The Nexus of Poetry and Twitter in 140 characters or less




I write poetry because I must. 

Poems become my journal, diary, letters and feathers in the wind.

To me, poetry represents word sculpture  molded, carved and shaped as finely as possible.

The social media phenomenon Twitter pushes this erudite envelope by promulgating life’s vacuity, vulgarness and, occasionally,  valor in 140 characters or less (spaces included).

On Twitter,  one edits life into sparse electrons. To save space, words turn into abbreviation, misspelling, emotionless emoticons, and off-site links, all for the sake of impersonal technology and cyberspace chintziness.  

{Although I do wonder what the Algonquin wag Dorothy Parker would have regarded Twitter if it existed in her time. Her bon mots definitely anticipated such a medium}: 

"Ducking for apples -- change one letter and 
it's the story of my life." 
Dorothy Parker (68 characters)

With Poetweetry, I hope to find the nexus of poetry and Twitter in 140 characters or less™. Can I really sculpt, rather slash and burn, creativity to fit the Internet binary boundaries? Can poetry remain an art form in 140 words or less? 

Please join me with my daring experiment.




All poems published in this Poetweetry blog first appeared on the @poetweetry Twitter feed.

On Twitter, each post or “Tweet” must be written in 140 characters or less (space, punctuation and links included).

In order to write authentic verse with such strict constraints, the poet (me) often resorts to abbreviations, combination of words, symbols, emoticons, and other space saving ploys. Such unorthodoxy fits the Tweet form, but vandalizes respected poetics (although The Beats may applaud).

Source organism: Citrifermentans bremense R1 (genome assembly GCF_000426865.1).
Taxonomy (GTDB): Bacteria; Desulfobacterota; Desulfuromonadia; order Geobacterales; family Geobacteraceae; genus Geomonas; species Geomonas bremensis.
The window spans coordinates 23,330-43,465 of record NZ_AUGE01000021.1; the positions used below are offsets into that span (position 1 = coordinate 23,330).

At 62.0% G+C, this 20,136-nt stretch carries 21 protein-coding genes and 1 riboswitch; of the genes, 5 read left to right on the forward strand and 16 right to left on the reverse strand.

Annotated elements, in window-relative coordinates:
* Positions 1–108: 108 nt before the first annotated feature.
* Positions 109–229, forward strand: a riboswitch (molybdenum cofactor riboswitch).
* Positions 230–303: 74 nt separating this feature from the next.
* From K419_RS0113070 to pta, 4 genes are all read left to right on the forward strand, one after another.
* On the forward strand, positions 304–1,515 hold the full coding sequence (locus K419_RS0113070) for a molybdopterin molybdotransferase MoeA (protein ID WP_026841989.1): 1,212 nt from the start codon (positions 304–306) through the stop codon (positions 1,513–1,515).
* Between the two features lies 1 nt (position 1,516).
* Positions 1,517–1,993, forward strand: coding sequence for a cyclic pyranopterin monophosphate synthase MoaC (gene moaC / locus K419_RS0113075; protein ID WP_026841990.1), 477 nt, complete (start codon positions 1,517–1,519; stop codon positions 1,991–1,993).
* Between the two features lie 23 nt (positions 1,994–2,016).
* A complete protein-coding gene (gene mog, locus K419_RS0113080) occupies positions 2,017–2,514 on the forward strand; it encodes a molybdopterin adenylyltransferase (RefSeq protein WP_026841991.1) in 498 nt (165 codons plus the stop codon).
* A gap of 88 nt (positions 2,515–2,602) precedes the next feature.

When I republish the @poetweetry Tweet poems to this Poetweetry blog, I strive to retain all the original Tweet composition, although I remove “backslash” line breaks [\] from Twitter and add conventional poetry spacing.

I also include the date and time of the Twitter post and any dedications or comments that may add insight. Of course, on this blog, category and tags help clarify the poem’s intent as well.

Please note, every  @poetweetry poem requires two separate tweets: (1) a “tease” with the title which takes up too much room if included in the poem tweet followed by (2) the actual Poetweetry poem. When posted on the blog, they appear as one.

I rarely attach images or artwork to the @poetweetry poem feed, but do include them on the Poetweetry blog.




Audrey Schwartz Rivers

My poetry won numerous awards including the prestigious Rice University Writers Conference Poetry Award in 1996, selected by poet Brenda Hillman.

Audrey S. Rivers (aka Poetweetry)

I’m grateful to the inspiration, workshops, libations and brunch with kind mentors including Gerald Stern, Brenda Hillman, Charles Wright, Lorenzo Thomas and August Wilson.

My nonfiction writings appeared in the national publications including the New York Times, Seventeen, Arabian Horse Times, Chronicle of the Dog, Change, and Picture as well as reprinted in several books. I also wrote and produced programs that aired on PBS stations.

I plan to publish my Poetweetry series in both hard copy and e-pub formats in the near future.

I live (for now) in Houston, Texas with my husband, two dogs and an “American Idol” wannabe parrot, who channels James Brown.